Sisters of St. Joseph of CarondeletSeptember 24, 2017

Sisters' Stories

Sister Betty Giarrusso, CSJ


Since I entered the Sisters of St. Joseph in 1967, I have been surprised by God many times, in many ways! Experientially, I had the privilege of serving in the Albany Province as provincial councilor and regional director from 1986-1994. Those years of ministry were humbling, grace-filled, challenging and life-giving. My experience of leadership was embraced by three province directors. I had experience with others in identifying and utilizing the values and processes of collaborative leadership. Also, it was during those years that I had the wonderful opportunity to get to meet, work and interface with our sisters from the other units of the congregation.

Previous to my ministry in community administration, I served in the creation of a Catholic Charities office that was ecumenical in support and served an urban, rural and suburban geographic area. Collaborative skills were key in the birth and continuation of that human service agency.
 
I see the leadership role as paralleling that of a conductor of a symphony orchestra. An excellent conductor does not have to know how to play all of the different instruments but does need to be familiar with all of the intricacies of the musical piece to be performed. It is the invitation of the conductor that calls forth the gifts of the skilled musicians in a timely manner, and that makes the difference between a good performance and one that is magnificent!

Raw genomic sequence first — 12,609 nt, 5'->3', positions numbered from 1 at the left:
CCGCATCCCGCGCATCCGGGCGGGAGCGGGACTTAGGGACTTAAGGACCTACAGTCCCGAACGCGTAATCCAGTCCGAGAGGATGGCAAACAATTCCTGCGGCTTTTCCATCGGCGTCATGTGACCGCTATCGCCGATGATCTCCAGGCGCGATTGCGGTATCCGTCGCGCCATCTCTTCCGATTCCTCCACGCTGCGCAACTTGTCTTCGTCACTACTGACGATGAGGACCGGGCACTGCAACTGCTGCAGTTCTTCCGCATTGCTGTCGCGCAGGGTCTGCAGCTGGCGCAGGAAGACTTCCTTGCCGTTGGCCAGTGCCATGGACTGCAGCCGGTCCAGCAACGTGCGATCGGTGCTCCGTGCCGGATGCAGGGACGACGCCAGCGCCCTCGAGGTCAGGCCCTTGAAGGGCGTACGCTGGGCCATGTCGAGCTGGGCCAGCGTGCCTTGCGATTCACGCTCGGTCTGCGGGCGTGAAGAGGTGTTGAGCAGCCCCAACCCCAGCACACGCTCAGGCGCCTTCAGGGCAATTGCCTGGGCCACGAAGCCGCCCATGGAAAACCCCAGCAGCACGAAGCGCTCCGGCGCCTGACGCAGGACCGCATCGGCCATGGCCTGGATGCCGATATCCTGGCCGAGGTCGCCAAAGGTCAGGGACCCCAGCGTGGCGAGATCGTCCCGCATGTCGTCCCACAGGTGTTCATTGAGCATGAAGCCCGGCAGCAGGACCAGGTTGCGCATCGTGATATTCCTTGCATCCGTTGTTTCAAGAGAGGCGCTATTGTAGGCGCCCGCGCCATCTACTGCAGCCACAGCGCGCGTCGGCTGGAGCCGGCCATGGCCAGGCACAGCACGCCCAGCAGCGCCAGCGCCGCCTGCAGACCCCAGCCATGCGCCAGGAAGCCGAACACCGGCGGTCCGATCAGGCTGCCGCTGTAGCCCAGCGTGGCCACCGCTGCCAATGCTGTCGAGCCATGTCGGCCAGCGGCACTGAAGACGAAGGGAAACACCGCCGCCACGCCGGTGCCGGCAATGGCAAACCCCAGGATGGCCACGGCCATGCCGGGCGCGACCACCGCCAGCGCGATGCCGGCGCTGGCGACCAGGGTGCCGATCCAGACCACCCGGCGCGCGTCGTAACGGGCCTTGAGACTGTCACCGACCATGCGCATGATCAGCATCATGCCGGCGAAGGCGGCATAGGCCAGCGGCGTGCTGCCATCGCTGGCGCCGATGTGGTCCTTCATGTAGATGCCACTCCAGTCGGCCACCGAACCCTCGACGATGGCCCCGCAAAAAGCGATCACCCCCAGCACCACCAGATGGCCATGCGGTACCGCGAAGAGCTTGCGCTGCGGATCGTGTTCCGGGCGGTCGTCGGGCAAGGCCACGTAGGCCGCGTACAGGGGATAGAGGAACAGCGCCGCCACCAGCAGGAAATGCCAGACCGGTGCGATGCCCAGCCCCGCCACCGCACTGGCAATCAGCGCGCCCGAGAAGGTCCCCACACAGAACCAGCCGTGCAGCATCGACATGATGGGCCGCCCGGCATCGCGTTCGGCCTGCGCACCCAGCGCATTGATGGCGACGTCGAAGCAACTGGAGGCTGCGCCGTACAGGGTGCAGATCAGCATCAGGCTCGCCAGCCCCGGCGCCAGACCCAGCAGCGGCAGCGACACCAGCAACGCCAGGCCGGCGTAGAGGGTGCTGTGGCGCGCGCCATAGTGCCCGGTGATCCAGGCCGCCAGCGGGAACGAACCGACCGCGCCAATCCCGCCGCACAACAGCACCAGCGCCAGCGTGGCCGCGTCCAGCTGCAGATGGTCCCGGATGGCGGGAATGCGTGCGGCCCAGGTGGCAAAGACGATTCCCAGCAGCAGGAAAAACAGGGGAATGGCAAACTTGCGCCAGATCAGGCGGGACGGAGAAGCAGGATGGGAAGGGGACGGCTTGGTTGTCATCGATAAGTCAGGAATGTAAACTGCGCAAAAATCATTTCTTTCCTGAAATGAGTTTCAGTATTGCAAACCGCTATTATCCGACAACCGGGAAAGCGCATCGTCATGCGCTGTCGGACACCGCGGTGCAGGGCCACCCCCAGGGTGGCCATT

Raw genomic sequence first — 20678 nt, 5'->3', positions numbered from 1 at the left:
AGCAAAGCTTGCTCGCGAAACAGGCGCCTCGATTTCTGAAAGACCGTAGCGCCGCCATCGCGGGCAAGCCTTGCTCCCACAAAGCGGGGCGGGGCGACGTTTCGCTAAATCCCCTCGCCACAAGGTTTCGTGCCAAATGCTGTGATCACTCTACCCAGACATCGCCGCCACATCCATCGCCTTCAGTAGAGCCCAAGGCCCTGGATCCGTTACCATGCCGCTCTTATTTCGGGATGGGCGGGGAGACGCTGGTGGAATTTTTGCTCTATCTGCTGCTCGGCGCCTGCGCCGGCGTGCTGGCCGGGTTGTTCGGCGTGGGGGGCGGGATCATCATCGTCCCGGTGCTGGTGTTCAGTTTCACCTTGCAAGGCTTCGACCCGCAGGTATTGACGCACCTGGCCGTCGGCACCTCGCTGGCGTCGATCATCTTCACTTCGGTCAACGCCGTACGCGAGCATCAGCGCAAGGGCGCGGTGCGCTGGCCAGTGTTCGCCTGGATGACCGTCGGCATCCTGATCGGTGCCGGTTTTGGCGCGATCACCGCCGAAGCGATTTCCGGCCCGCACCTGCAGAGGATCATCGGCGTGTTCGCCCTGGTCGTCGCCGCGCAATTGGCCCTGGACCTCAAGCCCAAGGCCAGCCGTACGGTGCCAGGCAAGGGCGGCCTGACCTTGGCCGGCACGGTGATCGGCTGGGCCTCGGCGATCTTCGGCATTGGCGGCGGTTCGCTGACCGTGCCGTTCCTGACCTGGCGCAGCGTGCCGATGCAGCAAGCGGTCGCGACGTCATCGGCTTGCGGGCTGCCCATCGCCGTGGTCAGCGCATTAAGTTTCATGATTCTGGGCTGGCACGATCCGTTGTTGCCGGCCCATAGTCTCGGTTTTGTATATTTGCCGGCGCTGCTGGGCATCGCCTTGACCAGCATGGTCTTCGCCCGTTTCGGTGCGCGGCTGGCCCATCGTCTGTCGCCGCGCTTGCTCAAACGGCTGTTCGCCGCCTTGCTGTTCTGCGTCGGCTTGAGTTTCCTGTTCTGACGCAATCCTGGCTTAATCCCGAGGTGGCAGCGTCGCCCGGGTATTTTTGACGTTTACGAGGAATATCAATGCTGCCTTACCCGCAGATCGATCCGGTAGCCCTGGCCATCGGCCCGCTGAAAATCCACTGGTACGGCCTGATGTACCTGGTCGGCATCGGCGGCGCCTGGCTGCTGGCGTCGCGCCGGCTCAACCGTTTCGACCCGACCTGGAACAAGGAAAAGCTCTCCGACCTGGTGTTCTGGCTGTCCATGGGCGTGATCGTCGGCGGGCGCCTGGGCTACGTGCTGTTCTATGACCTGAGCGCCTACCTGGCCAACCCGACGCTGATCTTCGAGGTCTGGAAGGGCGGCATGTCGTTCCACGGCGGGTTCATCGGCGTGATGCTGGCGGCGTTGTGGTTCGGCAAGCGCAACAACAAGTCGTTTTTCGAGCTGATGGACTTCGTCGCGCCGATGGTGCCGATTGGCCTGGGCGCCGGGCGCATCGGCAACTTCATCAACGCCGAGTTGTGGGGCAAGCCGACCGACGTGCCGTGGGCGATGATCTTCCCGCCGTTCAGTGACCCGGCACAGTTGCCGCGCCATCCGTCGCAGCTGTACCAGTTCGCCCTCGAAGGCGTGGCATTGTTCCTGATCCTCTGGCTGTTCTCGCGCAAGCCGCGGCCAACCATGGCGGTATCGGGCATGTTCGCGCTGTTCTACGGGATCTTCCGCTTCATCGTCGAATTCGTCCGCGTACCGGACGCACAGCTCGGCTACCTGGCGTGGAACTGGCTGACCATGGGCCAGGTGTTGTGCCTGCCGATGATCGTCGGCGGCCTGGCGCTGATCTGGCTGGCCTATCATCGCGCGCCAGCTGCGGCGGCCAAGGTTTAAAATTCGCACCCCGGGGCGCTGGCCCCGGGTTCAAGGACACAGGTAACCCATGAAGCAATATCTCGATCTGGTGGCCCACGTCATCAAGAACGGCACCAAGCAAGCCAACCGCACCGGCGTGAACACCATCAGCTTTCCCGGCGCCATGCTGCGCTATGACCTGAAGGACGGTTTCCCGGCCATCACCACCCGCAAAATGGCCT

To enable you to know my story, a personal experience comes to mind. In the 1970s I ministered one summer in a home for pregnant young women. Eleven babies breathed life for the first time that summer. One of the babies was born on my birthday. I was with the mother in the labor room when the doctor came to check on her. In that profound moment, I had the awesome experience of seeing the crown of the baby’s head! At that time, it was hospital policy that I was not able to be with the mother when she went to the delivery room. Deep down I wanted to see the baby born, but that was not my privilege to experience.
 
Today when I recall the birth of “Christ-in-me” it gives me great hope. We are living in a time of tremendous transition. It may not be our privilege to experience the fruits of the “new birth.” Our gift is to be the bearers of support and anticipation of the emerging new life.
 
On our beautiful planet is riddled with ravages of war, poverty, hunger and violence, and I believe there is a place for the Congregation of the Great Love of God, the Sisters of St. Joseph. At this moment in time, preferential option for the poor is not an option but an obligation. I agree with Mary Hunt, Ph.D. who states: ”We are being called to transform not tinker.” In recent months I have read different authors who believe that a new paradigm is needed for religious life. I like to think that our CSJ community, vowed members and associates, desire to be people of vision. Jonathan Swift writes: “Vision is the art of seeing things Invisible.” I believe that we are being called to live into the future fearlessly, loving freely, living simply and listening attentively, grounded in the belief that with God all things are possible.
 
Personally, I hope to be attentive to the stirrings of the Spirit and faithful to the Gospel call in following my personal life goal: “Live life passionately with a light grasp.” Amen!